The concept of a circular economy is an important building block for achieving the Paris Climate Agreement and the Sustainable Development Goals. With the entry into force of the EU taxonomy for sustainable economic activities from 2023 and its environmental objective 4 “Circular Economy”, the circular economy gains a new quality from a financing perspective. What still seems elusive to many market players today will then be defined by the European Commission with concrete activities and provided with specifications for measurement. In cooperation with the Gesellschaft für Internationale Zusammenarbeit GIZ, the Frankfurt School - UNEP Collaborating Centre for Climate & Sustainable Energy Finance has prepared the study Financing Circular Economy - Insights for Practitioners. It has been published at the UN environment conference Stockholm+50 in June 2022.
Prevailing production and consumption practices lead to immense waste of resources, pollution, loss of natural ecosystems and biodiversity, and are incompatible with the global climate goals. In the past two decades, global resource consumption has doubled to 100 billion tonnes in 2019. 90 percent of all materials used are discarded after use. The core principle of the circular economy stands in opposition to this linear economy. By circulating materials and products, production and consumption are decoupled from the consumption of finite resources.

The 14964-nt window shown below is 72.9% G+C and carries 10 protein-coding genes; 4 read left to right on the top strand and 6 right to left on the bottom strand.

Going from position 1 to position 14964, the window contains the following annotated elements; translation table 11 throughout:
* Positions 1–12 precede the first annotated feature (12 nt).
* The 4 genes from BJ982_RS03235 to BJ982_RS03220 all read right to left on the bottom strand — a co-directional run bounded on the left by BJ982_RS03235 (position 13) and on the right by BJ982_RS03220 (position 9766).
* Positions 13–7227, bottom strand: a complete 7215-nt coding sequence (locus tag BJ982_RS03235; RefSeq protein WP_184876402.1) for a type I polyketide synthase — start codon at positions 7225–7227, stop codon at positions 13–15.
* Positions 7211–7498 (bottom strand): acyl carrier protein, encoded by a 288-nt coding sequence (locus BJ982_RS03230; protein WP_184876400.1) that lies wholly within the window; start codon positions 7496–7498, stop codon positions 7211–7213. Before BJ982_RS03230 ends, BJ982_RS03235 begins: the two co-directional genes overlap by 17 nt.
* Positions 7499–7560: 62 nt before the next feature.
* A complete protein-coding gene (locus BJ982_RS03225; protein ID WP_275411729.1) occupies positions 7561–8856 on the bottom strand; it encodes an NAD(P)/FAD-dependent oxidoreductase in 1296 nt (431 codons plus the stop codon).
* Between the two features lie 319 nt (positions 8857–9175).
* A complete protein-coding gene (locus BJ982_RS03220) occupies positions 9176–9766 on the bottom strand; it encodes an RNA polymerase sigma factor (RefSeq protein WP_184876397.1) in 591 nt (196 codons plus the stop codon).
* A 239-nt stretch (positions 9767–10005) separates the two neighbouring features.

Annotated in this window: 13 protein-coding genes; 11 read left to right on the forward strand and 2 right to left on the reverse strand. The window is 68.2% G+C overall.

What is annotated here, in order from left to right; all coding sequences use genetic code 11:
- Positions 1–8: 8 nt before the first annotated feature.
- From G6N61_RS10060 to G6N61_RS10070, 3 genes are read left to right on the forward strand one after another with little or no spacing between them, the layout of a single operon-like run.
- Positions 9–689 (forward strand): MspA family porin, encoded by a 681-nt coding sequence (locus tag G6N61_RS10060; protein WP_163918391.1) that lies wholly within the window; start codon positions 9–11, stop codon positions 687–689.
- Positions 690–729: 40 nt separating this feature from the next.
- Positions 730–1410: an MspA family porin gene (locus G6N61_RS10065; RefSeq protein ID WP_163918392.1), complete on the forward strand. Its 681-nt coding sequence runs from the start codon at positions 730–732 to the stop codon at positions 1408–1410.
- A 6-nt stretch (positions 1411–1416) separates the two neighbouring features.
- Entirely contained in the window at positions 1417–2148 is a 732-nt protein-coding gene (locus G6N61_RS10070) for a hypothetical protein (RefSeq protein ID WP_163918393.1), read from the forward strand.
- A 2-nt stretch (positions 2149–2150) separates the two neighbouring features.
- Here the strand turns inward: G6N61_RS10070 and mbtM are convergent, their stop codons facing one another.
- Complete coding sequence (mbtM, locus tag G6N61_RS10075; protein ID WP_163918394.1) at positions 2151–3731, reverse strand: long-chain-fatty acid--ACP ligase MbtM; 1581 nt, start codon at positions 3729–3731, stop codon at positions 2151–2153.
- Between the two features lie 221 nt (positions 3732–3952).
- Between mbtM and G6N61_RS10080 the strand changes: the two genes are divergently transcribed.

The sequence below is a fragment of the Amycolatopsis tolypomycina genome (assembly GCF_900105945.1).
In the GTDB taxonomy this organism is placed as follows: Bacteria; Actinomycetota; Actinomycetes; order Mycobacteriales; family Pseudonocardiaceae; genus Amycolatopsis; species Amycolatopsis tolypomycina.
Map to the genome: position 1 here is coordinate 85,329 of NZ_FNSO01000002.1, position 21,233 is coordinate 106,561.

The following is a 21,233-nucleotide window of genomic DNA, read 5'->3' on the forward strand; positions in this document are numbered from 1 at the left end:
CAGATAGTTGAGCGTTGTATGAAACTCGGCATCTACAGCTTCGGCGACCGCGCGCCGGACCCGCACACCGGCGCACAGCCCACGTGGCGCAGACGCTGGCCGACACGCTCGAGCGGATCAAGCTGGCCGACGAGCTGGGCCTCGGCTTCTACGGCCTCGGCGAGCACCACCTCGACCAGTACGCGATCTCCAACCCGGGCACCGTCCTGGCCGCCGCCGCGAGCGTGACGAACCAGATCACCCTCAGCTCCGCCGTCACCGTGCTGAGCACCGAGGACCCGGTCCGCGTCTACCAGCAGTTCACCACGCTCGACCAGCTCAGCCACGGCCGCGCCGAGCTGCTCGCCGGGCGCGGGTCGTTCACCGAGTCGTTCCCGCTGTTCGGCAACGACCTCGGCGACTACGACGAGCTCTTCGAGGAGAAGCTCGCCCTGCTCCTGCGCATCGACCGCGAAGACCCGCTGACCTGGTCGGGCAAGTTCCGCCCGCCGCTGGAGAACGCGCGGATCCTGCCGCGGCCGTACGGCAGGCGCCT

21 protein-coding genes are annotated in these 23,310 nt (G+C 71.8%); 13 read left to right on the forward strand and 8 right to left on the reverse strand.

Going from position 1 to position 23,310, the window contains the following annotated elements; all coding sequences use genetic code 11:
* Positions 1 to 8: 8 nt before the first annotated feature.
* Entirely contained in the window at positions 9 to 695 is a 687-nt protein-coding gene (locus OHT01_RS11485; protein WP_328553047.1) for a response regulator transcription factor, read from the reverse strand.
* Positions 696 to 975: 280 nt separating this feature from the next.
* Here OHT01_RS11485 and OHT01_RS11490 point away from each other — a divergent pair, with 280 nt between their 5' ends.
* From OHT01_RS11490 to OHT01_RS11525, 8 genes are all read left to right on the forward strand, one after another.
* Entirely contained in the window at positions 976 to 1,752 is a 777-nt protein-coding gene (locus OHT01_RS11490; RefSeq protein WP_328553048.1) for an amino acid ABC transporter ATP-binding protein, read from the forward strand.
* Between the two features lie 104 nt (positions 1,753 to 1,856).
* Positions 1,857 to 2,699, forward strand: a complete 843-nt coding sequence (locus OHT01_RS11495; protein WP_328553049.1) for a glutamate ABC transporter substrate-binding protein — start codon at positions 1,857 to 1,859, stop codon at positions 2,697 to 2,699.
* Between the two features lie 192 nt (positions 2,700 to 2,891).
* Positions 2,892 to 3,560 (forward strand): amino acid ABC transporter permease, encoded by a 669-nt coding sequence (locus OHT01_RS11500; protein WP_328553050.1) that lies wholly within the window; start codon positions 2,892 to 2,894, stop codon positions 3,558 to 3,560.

Clear guidelines necessary
The study shows that, on the one hand, the demand for financial products facilitating green and circular projects has risen sharply in recent years. On the other hand, unfavourable legal framework conditions contribute significantly to the fact that investment flows continue to be steered towards linear activities. Important regulatory building blocks, such as extended producer responsibility according to the polluter-pays principle, can help to address the prevailing market failure. Regulatory adjustments have a significant impact on the competitiveness and related financing opportunities of circular business models. In addition, guarantees or procurement criteria are able to boost circular business models.
Measures by policymakers and the financial sector
The study describes lighthouse initiatives of public and private actors – for example circular building standards, recycling quotas or equity funds of certain asset managers – as well as public-private partnerships such as the eco.business Fund of the German development bank KfW. Finally, the authors of the study use the example of five countries – Albania, the Dominican Republic, Colombia, Rwanda and Vietnam – to show to what extent established and innovative financing mechanisms such as bonds, product and financial leasing can be used more intensively and derive recommendations for German development cooperation.